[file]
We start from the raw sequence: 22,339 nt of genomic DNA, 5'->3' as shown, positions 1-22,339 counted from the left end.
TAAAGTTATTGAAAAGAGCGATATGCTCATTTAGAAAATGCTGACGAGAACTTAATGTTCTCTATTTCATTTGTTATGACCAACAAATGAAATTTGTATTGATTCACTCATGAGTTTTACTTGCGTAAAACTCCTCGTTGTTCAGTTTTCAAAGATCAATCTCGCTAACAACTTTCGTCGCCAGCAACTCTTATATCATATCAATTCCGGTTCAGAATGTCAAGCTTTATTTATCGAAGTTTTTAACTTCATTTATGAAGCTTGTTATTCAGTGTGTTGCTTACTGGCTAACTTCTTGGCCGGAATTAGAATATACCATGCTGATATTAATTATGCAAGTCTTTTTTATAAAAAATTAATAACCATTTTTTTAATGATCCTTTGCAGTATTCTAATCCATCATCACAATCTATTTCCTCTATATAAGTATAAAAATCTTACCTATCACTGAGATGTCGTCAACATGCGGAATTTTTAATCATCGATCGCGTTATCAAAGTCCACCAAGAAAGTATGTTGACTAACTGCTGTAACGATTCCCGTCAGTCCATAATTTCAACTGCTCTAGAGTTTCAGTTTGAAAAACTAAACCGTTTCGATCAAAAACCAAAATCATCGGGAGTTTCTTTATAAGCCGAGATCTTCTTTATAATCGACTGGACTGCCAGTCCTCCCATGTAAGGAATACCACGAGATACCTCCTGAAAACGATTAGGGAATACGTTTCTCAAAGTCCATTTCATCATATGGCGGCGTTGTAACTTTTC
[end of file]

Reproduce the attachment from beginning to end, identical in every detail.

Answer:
We start from the raw sequence: 22,339 nt of genomic DNA, 5'->3' as shown, positions 1-22,339 counted from the left end.
TAAAGTTATTGAAAAGAGCGATATGCTCATTTAGAAAATGCTGACGAGAACTTAATGTTCTCTATTTCATTTGTTATGACCAACAAATGAAATTTGTATTGATTCACTCATGAGTTTTACTTGCGTAAAACTCCTCGTTGTTCAGTTTTCAAAGATCAATCTCGCTAACAACTTTCGTCGCCAGCAACTCTTATATCATATCAATTCCGGTTCAGAATGTCAAGCTTTATTTATCGAAGTTTTTAACTTCATTTATGAAGCTTGTTATTCAGTGTGTTGCTTACTGGCTAACTTCTTGGCCGGAATTAGAATATACCATGCTGATATTAATTATGCAAGTCTTTTTTATAAAAAATTAATAACCATTTTTTTAATGATCCTTTGCAGTATTCTAATCCATCATCACAATCTATTTCCTCTATATAAGTATAAAAATCTTACCTATCACTGAGATGTCGTCAACATGCGGAATTTTTAATCATCGATCGCGTTATCAAAGTCCACCAAGAAAGTATGTTGACTAACTGCTGTAACGATTCCCGTCAGTCCATAATTTCAACTGCTCTAGAGTTTCAGTTTGAAAAACTAAACCGTTTCGATCAAAAACCAAAATCATCGGGAGTTTCTTTATAAGCCGAGATCTTCTTTATAATCGACTGGACTGCCAGTCCTCCCATGTAAGGAATACCACGAGATACCTCCTGAAAACGATTAGGGAATACGTTTCTCAAAGTCCATTTCATCATATGGCGGCGTTGTAACTTTTC